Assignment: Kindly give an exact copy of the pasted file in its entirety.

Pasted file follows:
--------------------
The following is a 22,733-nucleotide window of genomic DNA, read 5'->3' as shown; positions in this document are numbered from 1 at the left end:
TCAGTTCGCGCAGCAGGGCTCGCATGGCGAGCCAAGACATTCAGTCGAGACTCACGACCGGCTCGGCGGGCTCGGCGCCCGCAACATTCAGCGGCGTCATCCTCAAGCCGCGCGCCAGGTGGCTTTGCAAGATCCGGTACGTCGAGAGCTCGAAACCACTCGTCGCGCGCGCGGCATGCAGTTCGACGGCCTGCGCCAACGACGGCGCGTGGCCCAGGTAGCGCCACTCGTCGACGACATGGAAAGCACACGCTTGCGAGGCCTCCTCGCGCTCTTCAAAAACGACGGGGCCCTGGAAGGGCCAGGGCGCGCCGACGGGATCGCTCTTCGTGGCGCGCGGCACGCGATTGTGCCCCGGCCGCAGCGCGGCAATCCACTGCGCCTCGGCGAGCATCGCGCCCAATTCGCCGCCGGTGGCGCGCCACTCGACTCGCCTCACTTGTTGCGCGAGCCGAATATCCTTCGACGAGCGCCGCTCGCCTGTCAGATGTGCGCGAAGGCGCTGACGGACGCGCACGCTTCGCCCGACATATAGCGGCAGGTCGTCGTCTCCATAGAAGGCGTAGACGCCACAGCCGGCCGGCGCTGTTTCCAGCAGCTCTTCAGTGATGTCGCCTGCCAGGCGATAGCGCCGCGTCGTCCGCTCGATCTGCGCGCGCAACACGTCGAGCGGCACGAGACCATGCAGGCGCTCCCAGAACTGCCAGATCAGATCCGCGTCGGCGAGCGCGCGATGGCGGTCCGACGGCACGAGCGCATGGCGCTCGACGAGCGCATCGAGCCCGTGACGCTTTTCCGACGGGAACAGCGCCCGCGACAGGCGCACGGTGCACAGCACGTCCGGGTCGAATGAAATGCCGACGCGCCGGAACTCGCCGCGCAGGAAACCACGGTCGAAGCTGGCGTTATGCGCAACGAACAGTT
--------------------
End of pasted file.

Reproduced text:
The following is a 22,733-nucleotide window of genomic DNA, read 5'->3' as shown; positions in this document are numbered from 1 at the left end:
TCAGTTCGCGCAGCAGGGCTCGCATGGCGAGCCAAGACATTCAGTCGAGACTCACGACCGGCTCGGCGGGCTCGGCGCCCGCAACATTCAGCGGCGTCATCCTCAAGCCGCGCGCCAGGTGGCTTTGCAAGATCCGGTACGTCGAGAGCTCGAAACCACTCGTCGCGCGCGCGGCATGCAGTTCGACGGCCTGCGCCAACGACGGCGCGTGGCCCAGGTAGCGCCACTCGTCGACGACATGGAAAGCACACGCTTGCGAGGCCTCCTCGCGCTCTTCAAAAACGACGGGGCCCTGGAAGGGCCAGGGCGCGCCGACGGGATCGCTCTTCGTGGCGCGCGGCACGCGATTGTGCCCCGGCCGCAGCGCGGCAATCCACTGCGCCTCGGCGAGCATCGCGCCCAATTCGCCGCCGGTGGCGCGCCACTCGACTCGCCTCACTTGTTGCGCGAGCCGAATATCCTTCGACGAGCGCCGCTCGCCTGTCAGATGTGCGCGAAGGCGCTGACGGACGCGCACGCTTCGCCCGACATATAGCGGCAGGTCGTCGTCTCCATAGAAGGCGTAGACGCCACAGCCGGCCGGCGCTGTTTCCAGCAGCTCTTCAGTGATGTCGCCTGCCAGGCGATAGCGCCGCGTCGTCCGCTCGATCTGCGCGCGCAACACGTCGAGCGGCACGAGACCATGCAGGCGCTCCCAGAACTGCCAGATCAGATCCGCGTCGGCGAGCGCGCGATGGCGGTCCGACGGCACGAGCGCATGGCGCTCGACGAGCGCATCGAGCCCGTGACGCTTTTCCGACGGGAACAGCGCCCGCGACAGGCGCACGGTGCACAGCACGTCCGGGTCGAATGAAATGCCGACGCGCCGGAACTCGCCGCGCAGGAAACCACGGTCGAAGCTGGCGTTATGCGCAACGAACAGTT